and built Ramah; a city in the tribe of Benjamin, Joshua 18:25, but taken by the king of Israel, which he rebuilt or fortified:

that he might not suffer any to go out or come in to Asa king of Judah; that his people might not go to and from Jerusalem, and worship at the temple there; this garrison lying on the borders of both kingdoms, he thought hereby to cut off all communication between them.

(u) Seder Olam Rabba, c. 16.

And Baasha king of Israel went up against Judah, and built {f} Ramah, that he might not suffer any to go out or come in to Asa king of Judah.

(f) For the same reason that Jeroboam did, because the people should not go up to Jerusalem, least they follow Asa.

EXEGETICAL (ORIGINAL LANGUAGES)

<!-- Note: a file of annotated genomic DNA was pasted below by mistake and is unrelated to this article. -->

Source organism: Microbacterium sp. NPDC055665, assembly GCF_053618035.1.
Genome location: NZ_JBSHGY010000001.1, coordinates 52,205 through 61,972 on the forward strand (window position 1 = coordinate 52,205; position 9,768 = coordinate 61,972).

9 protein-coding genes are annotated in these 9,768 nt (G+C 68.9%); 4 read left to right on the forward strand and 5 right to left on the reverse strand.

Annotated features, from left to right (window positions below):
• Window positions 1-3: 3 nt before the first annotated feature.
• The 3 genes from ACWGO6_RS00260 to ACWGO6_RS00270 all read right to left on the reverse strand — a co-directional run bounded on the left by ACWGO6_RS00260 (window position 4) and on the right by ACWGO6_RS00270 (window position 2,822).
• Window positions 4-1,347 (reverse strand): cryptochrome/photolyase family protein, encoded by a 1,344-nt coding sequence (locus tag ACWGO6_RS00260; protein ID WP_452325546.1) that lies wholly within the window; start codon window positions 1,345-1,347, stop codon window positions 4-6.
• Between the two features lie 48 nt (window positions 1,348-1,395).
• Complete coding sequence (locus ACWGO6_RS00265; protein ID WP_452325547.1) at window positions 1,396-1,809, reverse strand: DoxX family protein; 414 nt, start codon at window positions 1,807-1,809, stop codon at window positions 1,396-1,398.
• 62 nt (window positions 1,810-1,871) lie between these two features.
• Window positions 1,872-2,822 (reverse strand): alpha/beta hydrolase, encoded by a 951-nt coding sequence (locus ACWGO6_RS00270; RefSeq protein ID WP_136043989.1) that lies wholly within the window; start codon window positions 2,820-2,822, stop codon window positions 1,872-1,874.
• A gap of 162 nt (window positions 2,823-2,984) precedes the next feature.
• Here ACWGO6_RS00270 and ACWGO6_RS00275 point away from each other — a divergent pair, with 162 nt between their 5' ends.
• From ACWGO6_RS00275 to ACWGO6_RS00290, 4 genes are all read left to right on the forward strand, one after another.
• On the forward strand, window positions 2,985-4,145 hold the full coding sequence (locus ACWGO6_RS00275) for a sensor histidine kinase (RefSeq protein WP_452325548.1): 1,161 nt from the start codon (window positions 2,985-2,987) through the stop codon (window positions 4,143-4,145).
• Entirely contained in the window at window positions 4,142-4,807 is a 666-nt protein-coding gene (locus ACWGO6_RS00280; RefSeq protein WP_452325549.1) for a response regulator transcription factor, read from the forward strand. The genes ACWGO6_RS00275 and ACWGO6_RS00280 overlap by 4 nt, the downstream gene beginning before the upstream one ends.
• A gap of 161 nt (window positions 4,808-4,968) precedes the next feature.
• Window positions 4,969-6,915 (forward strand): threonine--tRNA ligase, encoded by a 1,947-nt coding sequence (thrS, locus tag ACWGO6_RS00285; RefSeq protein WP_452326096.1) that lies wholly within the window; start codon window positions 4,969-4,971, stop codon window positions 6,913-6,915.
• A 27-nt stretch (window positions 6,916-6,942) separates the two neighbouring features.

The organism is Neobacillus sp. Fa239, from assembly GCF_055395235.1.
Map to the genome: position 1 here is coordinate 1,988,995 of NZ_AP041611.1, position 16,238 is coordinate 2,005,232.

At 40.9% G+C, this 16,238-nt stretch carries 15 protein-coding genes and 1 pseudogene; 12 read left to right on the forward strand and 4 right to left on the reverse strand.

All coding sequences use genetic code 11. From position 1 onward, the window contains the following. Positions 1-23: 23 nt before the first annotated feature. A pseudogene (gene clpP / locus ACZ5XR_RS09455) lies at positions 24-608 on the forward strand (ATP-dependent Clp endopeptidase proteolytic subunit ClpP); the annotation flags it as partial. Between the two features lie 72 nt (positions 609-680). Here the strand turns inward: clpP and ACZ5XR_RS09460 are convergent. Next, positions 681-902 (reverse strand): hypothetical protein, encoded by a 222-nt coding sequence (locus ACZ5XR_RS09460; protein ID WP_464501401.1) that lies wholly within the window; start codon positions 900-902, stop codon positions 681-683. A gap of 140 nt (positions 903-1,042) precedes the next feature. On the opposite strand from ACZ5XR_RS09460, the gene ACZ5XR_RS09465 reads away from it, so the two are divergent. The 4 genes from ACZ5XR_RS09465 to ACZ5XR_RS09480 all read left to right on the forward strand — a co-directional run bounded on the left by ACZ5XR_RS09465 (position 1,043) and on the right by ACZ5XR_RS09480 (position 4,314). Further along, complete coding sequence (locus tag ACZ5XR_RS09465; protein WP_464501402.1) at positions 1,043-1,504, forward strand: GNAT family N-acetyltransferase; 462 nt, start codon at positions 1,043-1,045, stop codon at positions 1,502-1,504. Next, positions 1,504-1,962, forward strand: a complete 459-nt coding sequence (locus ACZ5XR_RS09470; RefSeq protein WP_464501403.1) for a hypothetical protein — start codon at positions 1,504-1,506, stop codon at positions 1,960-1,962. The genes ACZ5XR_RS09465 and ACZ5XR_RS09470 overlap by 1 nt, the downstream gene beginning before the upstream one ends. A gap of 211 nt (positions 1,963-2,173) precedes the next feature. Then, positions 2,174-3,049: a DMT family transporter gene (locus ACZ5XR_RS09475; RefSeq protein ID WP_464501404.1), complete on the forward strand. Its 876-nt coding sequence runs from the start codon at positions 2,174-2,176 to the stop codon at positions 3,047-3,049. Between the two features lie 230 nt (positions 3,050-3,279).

17. went up against Judah and built Ramah] This act of Baasha’s shews us that Israel must by this time have recovered some of the power and territory which had been taken from them in Jeroboam’s reign (2 Chronicles 13:19). Ramah, though lying in the hill country of Ephraim, was among the places allotted to the tribe of Benjamin (Joshua 18:25), so that it must have been very near to Jerusalem, and to make a fortress of it, as Baasha was now doing, was like making a blockade of Jerusalem, a condition which is described in the words which immediately follow.Verse 17. - And Baasha, king of Israel, went up against Judah [This statement probably refers to the reconquest of the three cities which Abijah had taken from Jeroboam (2 Chronicles 13:19), as Ramah could hardly have been rebuilt whilst Bethel remained in the hands of Judah], and built Ramah [Heb. the Ramah, i.e., "the elevation," or "high place." Now er Ram ( = the height), in Benjamin (Joshua 18:25; Judges 19:18, 14), five miles distant from Jerusalem, near the frontier of the two territories, and also then, as now, on the great north road. It was the key, consequently, to both kingdoms. Hence the struggles to possess it, vers, 21, 22; 2 Chronicles 16:1, etc.], that he might not suffer any to go out [Heb. not to give any going out, etc.] or come in to Asa, king of Judah. [The object of Baasha in fortifying this place is evident. It was not merely to have an advanced post as a menace to Jerusalem (Rawlinson), but primarily, by its command of the high road, to prevent his subjects from falling away to the kingdom of Judah, or even from going up to Jerusalem to worship; in fact, to isolate Judah and to blockade its capital. That there was a great defection to Ass at this time we know from 2 Chronicles 15:9. This was an exodus which Baasha felt must be checked. Blunt ("Coincidences," pp. 176-8) has happily shown from 2 Chronicles 16:6, etc., how the primary object must have been to "stop the alarming drainage of all that was virtuous out of their borders." Rawlinson sees in the fortification of this place "the first step towards a conquest of the southern kingdom." But as to this the text is silent, or rather it assigns an entirely different reason.] As ruler Asa walked in the ways of his pious ancestor David: he banished the male prostitutes out of the land, abolished all the abominations of idolatry, which his fathers (Abijam and Rehoboam) had introduced, deposed his grandmother Maacah from the rank of a queen, because she had made herself an idol for the Ashera, and had the idol hewn in pieces and burned in the valley of the Kidron. גּלּלים is a contemptuous epithet applied to idols (Leviticus 26:30); it does not mean stercorei, however, as the Rabbins affirm, but logs, from גּלל, to roll, or masses of stone, after the Chaldee גּלל (Ezra 5:8; Ezra 6:4), generally connected with שׁקּצים. It is so in Deuteronomy 29:16. מפלצת, formido, from פּלץ, terrere, timere, hence an idol as an object of fear, and not pudendum, a shameful image, as Movers (Phniz. i. p. 571), who follows the Rabbins, explains it, understanding thereby a Phallus as a symbol of the generative and fructifying power of nature. With regard to the character of this idol, nothing further can be determined than that it was of wood, and possibly a wooden column like the אשׁרים (see at 1 Kings 14:23). "But the high places departed not," i.e., were not abolished. By the בּמות we are not to understand, according to 1 Kings 15:12, altars of high places dedicated to idols, but unlawful altars to Jehovah. It is so in the other passages in which this formula recurs (1 Kings 22:24; 2 Kings 12:4; 2 Kings 14:4; 2 Kings 15:4; and the parallel passages 2 Chronicles 15:17; 2 Chronicles 20:33). The apparent discrepancy between the last-mentioned passages and 2 Chronicles 14:2, 2 Chronicles 14:4, and 2 Chronicles 17:6, may be solved very simply on the supposition that the kings (Asa and Jehoshaphat) did indeed abolish the altars on the high places, but did not carry their reforms in the nation thoroughly out; and not by distinguishing between the bamoth dedicated to Jehovah and those dedicated to idols, as Thenius, Bertheau, and Caspari, with many of the earlier commentators, suppose. For although 2 Chronicles 14:2 is very favourable to this solution, since both בּמות and הגּכר dna בּמו מזבּחות are mentioned there, it does not accord with 2 Chronicles 17:6, where הבּמות cannot be merely idolatrous altars dedicated to the Canaanitish Baal, but unquestionably refer to the unlawful altars of Jehovah, or at any rate include them. Moreover, the next clause in the passage before us, "nevertheless Asa's heart was wholly given to the Lord," shows that the expression סרוּ לא סרוּ nois does not mean that the king allowed the unlawful Jehovah-bamoth to remain, but simply that, notwithstanding his fidelity to Jehovah, the bamoth did not depart, so that he was unable to carry the abolition of them thoroughly out.